Amir, along with the rest of the Lopatin family, were an important part of my wedding in May of 1982.
Amir was the youngest guest and appeared to be in some discomfort at having to dress-up. But, there he was in a simple light blue suit, having trouble keeping his pants from slipping off of his waist and staring at all the people and glitter through very large, rimmed glasses.
After the wedding ceremony, I happened to walk into a room in back of the reception area and saw Amir standing about four feet from the wedding cake. No one else was in the room.
When I glanced at the cake, there were two neat holes in the bottom layer. Amir was looking intensely down at his shoes. I asked if he had seen who poked their fingers into the cake, adding that I suspected that this is something his father might do since he could never wait for desert to be served.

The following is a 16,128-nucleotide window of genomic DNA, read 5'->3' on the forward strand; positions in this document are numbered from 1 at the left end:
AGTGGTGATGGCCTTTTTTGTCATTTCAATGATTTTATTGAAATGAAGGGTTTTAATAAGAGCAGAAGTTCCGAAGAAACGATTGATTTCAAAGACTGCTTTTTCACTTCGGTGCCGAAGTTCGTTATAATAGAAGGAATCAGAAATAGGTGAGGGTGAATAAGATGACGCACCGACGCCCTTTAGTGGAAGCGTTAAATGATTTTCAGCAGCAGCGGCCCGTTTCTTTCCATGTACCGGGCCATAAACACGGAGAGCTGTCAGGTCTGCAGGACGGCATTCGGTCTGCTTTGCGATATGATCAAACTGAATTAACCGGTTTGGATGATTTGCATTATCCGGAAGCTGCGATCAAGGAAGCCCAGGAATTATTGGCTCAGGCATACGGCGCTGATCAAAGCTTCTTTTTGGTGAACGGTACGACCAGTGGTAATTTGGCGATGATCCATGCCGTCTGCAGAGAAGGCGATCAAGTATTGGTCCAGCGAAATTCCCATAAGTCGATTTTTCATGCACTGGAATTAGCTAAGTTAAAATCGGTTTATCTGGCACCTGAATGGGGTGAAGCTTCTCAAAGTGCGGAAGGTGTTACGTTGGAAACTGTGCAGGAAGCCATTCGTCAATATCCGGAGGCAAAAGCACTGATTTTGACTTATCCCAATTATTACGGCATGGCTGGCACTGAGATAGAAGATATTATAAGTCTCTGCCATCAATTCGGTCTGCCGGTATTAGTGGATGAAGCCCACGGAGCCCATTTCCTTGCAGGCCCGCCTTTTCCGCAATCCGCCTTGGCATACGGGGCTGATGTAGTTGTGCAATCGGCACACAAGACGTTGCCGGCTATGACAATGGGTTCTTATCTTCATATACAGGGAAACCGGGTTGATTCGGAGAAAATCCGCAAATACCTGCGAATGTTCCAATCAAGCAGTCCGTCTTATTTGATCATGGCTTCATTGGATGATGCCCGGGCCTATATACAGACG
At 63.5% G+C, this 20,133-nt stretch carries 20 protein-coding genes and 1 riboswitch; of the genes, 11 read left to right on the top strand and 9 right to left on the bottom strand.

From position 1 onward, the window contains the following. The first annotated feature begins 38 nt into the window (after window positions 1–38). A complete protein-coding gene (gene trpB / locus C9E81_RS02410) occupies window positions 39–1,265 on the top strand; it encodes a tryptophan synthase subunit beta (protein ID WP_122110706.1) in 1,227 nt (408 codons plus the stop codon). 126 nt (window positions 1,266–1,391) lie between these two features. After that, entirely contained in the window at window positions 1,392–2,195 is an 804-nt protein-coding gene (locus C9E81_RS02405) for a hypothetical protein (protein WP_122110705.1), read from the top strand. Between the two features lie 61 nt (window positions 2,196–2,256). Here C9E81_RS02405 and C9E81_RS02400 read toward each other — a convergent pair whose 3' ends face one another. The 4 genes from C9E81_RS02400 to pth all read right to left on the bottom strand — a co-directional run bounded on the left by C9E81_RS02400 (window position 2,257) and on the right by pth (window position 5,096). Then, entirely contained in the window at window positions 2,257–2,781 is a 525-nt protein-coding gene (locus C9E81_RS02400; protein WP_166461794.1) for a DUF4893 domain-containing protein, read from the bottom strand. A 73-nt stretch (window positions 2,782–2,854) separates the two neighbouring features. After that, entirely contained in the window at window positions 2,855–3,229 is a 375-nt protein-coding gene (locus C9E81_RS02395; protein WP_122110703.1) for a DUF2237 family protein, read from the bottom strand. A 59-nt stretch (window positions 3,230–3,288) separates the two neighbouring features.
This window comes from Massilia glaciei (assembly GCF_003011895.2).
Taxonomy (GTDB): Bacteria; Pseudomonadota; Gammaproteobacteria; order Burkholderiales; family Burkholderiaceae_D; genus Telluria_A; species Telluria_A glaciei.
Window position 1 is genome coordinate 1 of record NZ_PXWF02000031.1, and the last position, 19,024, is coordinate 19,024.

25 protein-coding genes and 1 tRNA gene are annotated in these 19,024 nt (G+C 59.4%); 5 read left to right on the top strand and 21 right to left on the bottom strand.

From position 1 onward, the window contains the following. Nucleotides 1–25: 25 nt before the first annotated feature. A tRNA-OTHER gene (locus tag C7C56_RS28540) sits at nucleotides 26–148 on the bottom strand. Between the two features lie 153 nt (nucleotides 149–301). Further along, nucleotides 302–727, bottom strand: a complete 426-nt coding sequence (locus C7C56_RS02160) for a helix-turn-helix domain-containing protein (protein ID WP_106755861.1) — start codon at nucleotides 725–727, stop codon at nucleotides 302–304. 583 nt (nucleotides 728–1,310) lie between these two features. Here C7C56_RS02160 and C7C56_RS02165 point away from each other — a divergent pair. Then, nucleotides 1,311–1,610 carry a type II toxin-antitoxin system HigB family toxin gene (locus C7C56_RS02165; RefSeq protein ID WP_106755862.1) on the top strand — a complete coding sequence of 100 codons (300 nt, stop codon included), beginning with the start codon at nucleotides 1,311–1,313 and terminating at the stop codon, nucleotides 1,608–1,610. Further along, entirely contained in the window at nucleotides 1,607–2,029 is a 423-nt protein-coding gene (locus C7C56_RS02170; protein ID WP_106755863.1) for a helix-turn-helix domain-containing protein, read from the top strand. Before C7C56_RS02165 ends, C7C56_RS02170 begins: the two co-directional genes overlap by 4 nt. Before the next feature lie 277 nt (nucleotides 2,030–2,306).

Amir immediately ran over to me, slid the appropriate two fingers into the holes and said “See .. everyone else has larger fingers than mine .. my Dad too! Will I have to go home now?”
I assured him that all was okay as he helped me adjust some of the adjacent icing to cover the damage.
Amir’s mind, even at that early age, was quick, not only to protect his father’s reputation, but to empirically prove that I was wrong in my assumptions.